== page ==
Bobby Petrino Gets Second Chance at Western Kentucky

Yesterday, the athletic director for the Western Kentucky Hilltopers, Todd Stewart, made a bold decision and gave Bobby Petrino a second chance.

People all over the country have voiced their opinion on how Stewart is risking the integrity of the university by setting morals aside to hire a coach with a questionable background to win at all costs.

Let he who is without fault cast the first stone.

There’s no denying that Bobby Petrino screwed up. Royally.

Last spring, Petrino took a Sunday afternoon motorcycle ride that changed the course of his life forever. It wasn’t just the ride. It was the intern that was along for the ride. It was the lies he told to athletic director, Jeff Long, in the hours and days following the wreck. It was the uncovering of the fact that the intern was actually Petrino’s girlfriend. And it was the fact that Petrino had manipulated the hiring process to get her a position within the athletic department.

And everyone within a close proximity was affected by the blast.  Jeff Long was put in a no-win situation: keep Petrino and ostracize the moral conscious fans or fire him and ignore the win-at-all-cost fans. He took the high road and fired him. The assistant coaches were in limbo. The players were left with a sense of uncertainty with no leader to guide and direct them. The fans were in a state of confusion. Let’s not forget there is a family involved as well, and the Petrino family was turned upside down and drug through a mess they never asked for. A lot of people wanted to throw stones.

Yeah, he screwed up. Yeah, it was royally. But hang on to those stones for a moment.

I am by no means absolving Bobby Petrino of any wrong doing nor am I excusing what he did with what I am about to say. But before we throw our jagged little rocks, maybe we should look in the mirror and do a quick self-evaluation.

We’ve created this monster. Not Bobby Petrino, but the world he lives in. Head football coaches at the highest level of college football are put on a pedestal. They are worshipped and revered like they are an earthly deity. They are paid seven figure salaries that would eliminate some 3rd world countries’ hunger problems. They are honored more than the governors of their respective states. When they talk, tens of thousands of people listen. They are handed the keys to a program and told to win and win now. And if they don’t, they’ll be looking for another job faster than a five star recruit changes his mind on signing day. The stress level is astronomical and the pressure is even greater.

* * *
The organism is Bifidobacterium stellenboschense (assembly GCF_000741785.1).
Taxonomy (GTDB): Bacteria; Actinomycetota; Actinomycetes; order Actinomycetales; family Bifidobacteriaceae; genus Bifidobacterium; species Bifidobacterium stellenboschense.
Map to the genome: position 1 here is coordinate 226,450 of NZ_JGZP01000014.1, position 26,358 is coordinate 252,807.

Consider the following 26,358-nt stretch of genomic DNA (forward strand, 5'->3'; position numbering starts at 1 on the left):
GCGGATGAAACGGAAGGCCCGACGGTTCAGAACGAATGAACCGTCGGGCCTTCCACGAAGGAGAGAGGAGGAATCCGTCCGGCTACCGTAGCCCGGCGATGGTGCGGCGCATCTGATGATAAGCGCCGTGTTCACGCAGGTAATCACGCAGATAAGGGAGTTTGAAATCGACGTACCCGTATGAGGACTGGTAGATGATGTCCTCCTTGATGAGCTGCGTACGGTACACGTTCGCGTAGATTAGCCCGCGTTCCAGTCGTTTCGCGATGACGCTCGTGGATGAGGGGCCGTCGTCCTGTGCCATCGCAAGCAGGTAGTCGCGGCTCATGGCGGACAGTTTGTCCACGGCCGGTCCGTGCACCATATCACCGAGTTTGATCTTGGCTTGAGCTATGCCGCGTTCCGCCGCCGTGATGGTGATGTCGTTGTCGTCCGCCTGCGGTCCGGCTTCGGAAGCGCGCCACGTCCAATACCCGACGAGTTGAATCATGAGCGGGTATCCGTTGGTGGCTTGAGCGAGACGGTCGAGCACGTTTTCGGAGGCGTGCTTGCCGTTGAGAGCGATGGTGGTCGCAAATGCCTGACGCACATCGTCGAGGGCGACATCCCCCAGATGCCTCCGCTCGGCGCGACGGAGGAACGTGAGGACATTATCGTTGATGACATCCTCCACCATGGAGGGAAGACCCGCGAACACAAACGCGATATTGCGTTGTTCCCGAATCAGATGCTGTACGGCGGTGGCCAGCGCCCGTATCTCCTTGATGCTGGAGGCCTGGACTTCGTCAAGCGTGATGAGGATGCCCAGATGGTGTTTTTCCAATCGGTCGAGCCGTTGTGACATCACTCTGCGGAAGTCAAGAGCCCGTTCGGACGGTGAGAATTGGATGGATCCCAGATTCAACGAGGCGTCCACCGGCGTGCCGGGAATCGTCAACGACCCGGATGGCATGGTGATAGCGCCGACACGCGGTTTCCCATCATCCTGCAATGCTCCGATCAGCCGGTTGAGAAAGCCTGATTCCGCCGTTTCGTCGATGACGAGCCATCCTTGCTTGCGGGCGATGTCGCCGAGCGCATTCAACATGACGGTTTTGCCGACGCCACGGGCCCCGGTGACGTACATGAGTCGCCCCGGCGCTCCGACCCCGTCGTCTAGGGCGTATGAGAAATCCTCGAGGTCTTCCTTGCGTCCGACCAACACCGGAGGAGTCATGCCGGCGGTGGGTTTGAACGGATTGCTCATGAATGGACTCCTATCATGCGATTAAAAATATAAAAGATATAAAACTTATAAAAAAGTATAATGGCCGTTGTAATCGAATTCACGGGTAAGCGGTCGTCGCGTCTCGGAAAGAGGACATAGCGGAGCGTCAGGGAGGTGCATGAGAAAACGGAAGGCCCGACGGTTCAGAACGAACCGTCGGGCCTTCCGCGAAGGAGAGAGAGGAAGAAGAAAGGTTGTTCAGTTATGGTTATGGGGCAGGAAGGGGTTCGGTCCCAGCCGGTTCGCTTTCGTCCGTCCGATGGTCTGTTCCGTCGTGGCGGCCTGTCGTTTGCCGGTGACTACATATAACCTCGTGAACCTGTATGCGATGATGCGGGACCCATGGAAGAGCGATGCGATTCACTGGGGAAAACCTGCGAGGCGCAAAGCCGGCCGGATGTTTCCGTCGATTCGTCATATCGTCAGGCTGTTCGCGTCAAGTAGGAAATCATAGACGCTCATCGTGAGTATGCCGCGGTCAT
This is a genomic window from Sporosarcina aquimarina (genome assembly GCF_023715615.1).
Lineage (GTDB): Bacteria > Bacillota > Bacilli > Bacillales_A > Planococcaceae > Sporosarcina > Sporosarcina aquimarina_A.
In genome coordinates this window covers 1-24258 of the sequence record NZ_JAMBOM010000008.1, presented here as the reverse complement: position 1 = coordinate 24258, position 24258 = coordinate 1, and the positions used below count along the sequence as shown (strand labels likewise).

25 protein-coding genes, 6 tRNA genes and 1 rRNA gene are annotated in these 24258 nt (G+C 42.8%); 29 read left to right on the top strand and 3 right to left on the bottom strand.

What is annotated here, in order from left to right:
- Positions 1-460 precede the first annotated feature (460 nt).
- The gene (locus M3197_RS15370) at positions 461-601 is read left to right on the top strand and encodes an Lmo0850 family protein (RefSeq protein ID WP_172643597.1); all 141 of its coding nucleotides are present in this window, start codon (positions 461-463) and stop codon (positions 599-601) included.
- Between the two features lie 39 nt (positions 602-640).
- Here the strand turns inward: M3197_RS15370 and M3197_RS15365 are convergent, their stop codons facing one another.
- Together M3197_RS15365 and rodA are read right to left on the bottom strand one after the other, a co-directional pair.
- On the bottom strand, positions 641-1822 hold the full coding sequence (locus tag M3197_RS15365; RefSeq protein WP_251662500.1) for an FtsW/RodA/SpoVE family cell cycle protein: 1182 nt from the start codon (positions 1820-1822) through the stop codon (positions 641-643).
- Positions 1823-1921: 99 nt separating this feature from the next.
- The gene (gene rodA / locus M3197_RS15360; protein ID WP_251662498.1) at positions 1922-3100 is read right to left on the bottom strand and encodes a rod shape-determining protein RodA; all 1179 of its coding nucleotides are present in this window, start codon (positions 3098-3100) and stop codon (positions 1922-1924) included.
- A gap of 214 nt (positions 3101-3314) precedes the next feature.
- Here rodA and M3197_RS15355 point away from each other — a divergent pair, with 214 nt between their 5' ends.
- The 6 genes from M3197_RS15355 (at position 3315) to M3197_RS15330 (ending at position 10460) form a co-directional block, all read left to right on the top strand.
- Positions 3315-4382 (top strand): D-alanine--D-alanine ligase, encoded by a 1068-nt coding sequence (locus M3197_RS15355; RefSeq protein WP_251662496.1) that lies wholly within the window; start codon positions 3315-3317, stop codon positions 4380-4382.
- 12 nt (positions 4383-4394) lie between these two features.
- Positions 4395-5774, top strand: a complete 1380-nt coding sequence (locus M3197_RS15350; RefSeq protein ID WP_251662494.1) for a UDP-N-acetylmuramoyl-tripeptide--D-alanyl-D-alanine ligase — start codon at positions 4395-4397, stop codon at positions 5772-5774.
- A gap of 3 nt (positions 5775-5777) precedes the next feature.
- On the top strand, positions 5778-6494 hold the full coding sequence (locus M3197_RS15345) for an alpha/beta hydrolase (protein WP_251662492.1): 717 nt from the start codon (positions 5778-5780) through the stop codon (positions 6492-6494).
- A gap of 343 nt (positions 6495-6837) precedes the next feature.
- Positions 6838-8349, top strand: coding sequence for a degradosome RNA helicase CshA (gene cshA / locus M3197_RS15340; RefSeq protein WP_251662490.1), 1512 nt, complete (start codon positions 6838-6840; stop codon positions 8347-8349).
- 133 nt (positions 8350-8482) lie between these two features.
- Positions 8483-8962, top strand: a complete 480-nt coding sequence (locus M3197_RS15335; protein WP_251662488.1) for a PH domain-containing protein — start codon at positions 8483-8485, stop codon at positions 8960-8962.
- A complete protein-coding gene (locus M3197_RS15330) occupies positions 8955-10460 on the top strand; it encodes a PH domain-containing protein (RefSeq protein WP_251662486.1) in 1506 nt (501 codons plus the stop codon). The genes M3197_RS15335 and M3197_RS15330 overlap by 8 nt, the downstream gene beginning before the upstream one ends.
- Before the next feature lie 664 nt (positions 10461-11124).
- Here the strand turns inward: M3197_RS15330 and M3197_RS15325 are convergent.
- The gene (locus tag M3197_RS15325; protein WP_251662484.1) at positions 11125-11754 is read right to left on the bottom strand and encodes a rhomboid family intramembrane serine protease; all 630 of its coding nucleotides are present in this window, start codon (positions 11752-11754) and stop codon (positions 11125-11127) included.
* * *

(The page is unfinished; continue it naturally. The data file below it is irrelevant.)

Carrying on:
We expect them to be great teachers, great strategists, great coaches, great motivators, great recruiters, great networkers, great fund raisers, great husbands, great fathers, great role models and great people.  Oh, and while they’re at it, don’t do anything stupid to screw it all up. We expect them to be perfect. What we don’t expect them to be is human.

But Bobby Petrino is human. And he screwed up. But, that’s what humans do. We screw up. Not often do our screw ups have the intense ripple effect that Bobby Petrino’s screw up had, but we all screw up.

Luckily for us humans, we live in a society that is inherently forgiving. We live in a society that pulls for the underdog. We live in a society that loves a good comeback story. Luckily for Bobby Petrino, he lives in that society as well. We are a society of second chances.

Did Bobby Petrino’s actions cause a lot of heartache and pain? Absolutely they did. For a lot of people. There are some assistant coaches at the University of Arkansas who do not have a job today, ultimately because of Bobby Petrino’s indiscretions. There is a former intern whose identity will forever be linked to this brief moment in her life. There is a football program that will take years to recover from the backlash of the events. Bobby Petrino’s reputation and career have been damaged; and he’ll never make up the lost time and income. Most importantly, there was a family that was fractured and will spend the rest of their lives trying to heal the wounds from this moment in time.

Hopefully, he’s learned from his mistakes. He is certainly saying the right things. In interviews he’s done recently, he says that he wants to be a better person, a better husband and father, and a better coach. He thinks his experience will help him in his relationships with his players by focusing on coaching the person as well as the player. He is taking full responsibility for his actions and addressing questions about his mistakes the way a stand up person should.

The truth of the matter is that nobody cares what he says. All anyone is interested in is his actions. Only time will tell whether or not he is sincere.

I predict that he will make people take more notice of Western Kentucky. I predict he’ll win games there and take them to places the program has never been before.  I’ll even go so far to say that if he stays, he’ll take them to the school’s first ever BCS bowl. That’s what he does. He’s a phenomenal football coach.  

I’ll also say that he’ll probably make some mistakes along the way. Remember, he’s human. When that happens and you bend down to pick those stones back up, remember one thing, you’re human too.

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